As educational debt continues to mushroom, younger workers often have to choose between paying off their student loans and saving for retirement. Companies are starting to offer student-loan payment benefits, in part to attract and keep workers in a strong economy.
Last week, Abbott, the pharmaceutical and medical products company, announced a new benefit to help its employees pay off their student debt while still building their retirement nest eggs.
The benefit allows employees who contribute at least 2 percent of their pay toward their student loans — as verified periodically by an outside contractor — to receive a 5 percent match in their 401(k) retirement savings plan. Abbott offers the same match to employees who contribute at least 2 percent of their pay to their 401(k).
So, for instance, if an employee is making $70,000 and uses at least $1,400 to pay down student debt, Abbott will contribute $3,500 to the employee’s 401(k) plan, a spokeswoman said.
Financial advisers said a big concern they hear from clients, in particular those who are in their 20s or 30s, is how to manage student debt. So employers that offer a student-loan benefit are likely to attract younger workers, said Michael Kalscheur, a senior financial consultant with Castle Wealth Advisors in Indianapolis.
“Employees need it and value it,” he said.
The number of such employers is small but is expected to increase, according to a 2017 report from the Consumer Financial Protection Bureau.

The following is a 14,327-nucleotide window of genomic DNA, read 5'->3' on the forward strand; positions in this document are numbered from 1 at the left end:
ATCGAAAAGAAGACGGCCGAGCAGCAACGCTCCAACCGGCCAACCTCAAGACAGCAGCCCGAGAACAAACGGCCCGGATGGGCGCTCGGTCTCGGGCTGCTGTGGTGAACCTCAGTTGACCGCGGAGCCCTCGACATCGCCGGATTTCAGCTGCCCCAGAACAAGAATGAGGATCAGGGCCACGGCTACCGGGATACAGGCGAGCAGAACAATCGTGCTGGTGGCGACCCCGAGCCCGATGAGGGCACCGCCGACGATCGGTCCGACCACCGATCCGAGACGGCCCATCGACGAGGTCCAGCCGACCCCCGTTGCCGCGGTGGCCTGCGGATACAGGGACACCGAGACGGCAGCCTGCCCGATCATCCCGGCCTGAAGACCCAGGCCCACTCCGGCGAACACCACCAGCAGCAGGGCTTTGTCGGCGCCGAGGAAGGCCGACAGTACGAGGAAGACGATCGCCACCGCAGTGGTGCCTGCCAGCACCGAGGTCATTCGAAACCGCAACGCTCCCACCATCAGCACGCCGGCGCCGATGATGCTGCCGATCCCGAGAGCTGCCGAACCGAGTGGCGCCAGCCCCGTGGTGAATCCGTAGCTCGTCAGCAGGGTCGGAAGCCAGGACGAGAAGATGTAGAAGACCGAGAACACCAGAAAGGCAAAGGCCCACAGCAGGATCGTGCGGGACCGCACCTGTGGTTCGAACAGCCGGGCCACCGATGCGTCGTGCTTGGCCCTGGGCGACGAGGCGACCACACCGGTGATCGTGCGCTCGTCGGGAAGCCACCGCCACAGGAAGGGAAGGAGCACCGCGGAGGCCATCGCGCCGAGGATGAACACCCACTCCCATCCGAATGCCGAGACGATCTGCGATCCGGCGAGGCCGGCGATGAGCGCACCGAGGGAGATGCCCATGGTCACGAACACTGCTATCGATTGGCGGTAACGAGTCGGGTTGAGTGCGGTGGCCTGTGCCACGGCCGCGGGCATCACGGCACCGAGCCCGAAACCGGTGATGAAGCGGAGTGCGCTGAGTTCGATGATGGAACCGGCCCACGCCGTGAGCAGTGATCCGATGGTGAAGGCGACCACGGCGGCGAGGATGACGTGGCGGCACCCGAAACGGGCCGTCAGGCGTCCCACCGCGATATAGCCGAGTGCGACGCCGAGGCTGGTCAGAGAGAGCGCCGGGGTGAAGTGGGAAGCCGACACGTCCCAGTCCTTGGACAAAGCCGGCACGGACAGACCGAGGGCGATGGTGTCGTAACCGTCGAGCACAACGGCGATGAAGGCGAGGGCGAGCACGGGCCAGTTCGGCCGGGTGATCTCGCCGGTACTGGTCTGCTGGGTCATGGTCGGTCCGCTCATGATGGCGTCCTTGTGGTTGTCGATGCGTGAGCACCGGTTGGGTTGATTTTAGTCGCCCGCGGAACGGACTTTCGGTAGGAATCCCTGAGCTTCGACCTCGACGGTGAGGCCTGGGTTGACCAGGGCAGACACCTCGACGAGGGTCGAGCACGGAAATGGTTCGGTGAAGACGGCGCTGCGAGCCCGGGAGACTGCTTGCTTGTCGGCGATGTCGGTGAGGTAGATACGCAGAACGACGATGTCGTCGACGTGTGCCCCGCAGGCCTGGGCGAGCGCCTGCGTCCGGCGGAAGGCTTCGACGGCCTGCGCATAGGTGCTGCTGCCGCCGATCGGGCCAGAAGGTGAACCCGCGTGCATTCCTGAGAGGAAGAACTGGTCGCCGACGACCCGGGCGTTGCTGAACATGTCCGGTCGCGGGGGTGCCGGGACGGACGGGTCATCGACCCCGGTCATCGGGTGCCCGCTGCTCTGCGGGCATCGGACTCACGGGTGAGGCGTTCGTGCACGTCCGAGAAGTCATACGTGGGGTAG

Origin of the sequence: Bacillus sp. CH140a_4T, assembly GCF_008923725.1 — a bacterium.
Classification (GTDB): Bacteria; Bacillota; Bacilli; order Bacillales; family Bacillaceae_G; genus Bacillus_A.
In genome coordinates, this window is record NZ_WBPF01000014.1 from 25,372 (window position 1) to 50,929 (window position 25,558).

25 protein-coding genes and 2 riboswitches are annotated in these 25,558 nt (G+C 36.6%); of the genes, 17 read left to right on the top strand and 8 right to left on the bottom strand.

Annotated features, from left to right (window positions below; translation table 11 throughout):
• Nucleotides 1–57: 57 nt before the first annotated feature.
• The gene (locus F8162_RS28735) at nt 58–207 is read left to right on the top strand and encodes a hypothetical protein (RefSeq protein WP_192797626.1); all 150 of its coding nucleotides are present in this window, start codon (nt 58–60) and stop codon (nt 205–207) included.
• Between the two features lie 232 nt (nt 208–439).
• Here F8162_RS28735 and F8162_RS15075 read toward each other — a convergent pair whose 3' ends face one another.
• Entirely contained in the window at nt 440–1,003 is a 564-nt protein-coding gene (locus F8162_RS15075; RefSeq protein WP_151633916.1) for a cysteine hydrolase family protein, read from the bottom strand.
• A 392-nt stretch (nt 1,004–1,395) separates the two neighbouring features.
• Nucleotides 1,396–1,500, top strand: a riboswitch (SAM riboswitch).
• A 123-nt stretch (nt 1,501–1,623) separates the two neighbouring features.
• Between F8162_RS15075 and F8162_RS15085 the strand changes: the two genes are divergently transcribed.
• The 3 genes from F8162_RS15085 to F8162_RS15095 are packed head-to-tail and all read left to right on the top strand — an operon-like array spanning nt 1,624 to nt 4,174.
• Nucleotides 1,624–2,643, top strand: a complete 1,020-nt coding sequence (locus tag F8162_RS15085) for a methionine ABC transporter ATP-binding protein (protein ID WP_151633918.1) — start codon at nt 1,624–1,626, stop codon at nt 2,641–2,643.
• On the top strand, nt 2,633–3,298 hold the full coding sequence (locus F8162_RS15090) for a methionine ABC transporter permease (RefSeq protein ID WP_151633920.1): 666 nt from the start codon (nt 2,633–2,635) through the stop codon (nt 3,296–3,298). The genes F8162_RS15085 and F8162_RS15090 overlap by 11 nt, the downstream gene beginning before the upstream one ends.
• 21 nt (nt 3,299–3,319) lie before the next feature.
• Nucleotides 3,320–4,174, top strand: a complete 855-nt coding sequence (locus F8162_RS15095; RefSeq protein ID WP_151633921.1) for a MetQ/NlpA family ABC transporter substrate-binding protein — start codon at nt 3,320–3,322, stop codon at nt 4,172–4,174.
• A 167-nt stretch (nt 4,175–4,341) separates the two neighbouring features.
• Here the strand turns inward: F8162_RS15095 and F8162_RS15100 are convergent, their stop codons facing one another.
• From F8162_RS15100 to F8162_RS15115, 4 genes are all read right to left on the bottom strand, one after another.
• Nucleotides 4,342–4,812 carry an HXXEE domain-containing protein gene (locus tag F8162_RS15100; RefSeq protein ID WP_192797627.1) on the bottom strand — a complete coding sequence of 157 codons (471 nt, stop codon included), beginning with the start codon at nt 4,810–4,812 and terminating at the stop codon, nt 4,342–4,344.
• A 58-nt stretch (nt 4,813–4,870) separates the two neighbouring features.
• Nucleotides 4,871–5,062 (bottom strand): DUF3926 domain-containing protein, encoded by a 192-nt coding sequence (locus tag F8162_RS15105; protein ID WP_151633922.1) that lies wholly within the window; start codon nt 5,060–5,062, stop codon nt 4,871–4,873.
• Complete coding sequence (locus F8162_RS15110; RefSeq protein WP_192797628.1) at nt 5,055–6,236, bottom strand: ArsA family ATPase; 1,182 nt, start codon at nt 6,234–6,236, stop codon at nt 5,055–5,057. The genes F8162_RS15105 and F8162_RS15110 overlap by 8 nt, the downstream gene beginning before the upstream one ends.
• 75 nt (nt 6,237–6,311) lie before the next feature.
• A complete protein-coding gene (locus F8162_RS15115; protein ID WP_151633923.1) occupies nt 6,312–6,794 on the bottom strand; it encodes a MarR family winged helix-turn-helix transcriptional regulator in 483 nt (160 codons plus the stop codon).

About 4 percent of employers offer some sort of student-loan repayment benefit, according to the latest survey from the Society for Human Resource Management.
Companies that help employers provide workplace benefits, like Fidelity Investments, are adding student loan assistance programs to their menus. Typically, employers make a lump-sum, after-tax payment, monthly or annually, toward an employee’s student loans.
What sets Abbott’s program apart, the company said, is that it promotes both paying down student debt and saving for retirement.
Putting off retirement saving can be costly: every decade of delay roughly doubles the amount needed to be saved.
Americans collectively owe more than $1.5 trillion in student loans. Abbott, citing federal statistics, said the average monthly payment for borrowers ages 20 to 30 was $350.
Many of Abbott’s workers have advanced degrees in science, engineering and business.
The company last year hired more than 1,000 people younger than 35 in the United States, the vast majority of whom had college degrees.
Rariety Monford, 26, an engineer in Abbott’s professional-development program, said she was eager to take advantage of the new benefit. Monford, who is from Cincinnati, graduated from North Carolina Agricultural & Technical State University in 2016.
She said she had chosen the school even though it would cost her more as an out-of-state student.
With about $60,000 in student debt, she makes about $800 a month in loan payments. Paying off the debt, she said, is her No. 1 goal.
Retirement, Monford acknowledged, seems far away, so it’s helpful that her employer is looking ahead for her.
Ann Carrns writes for the New York Times.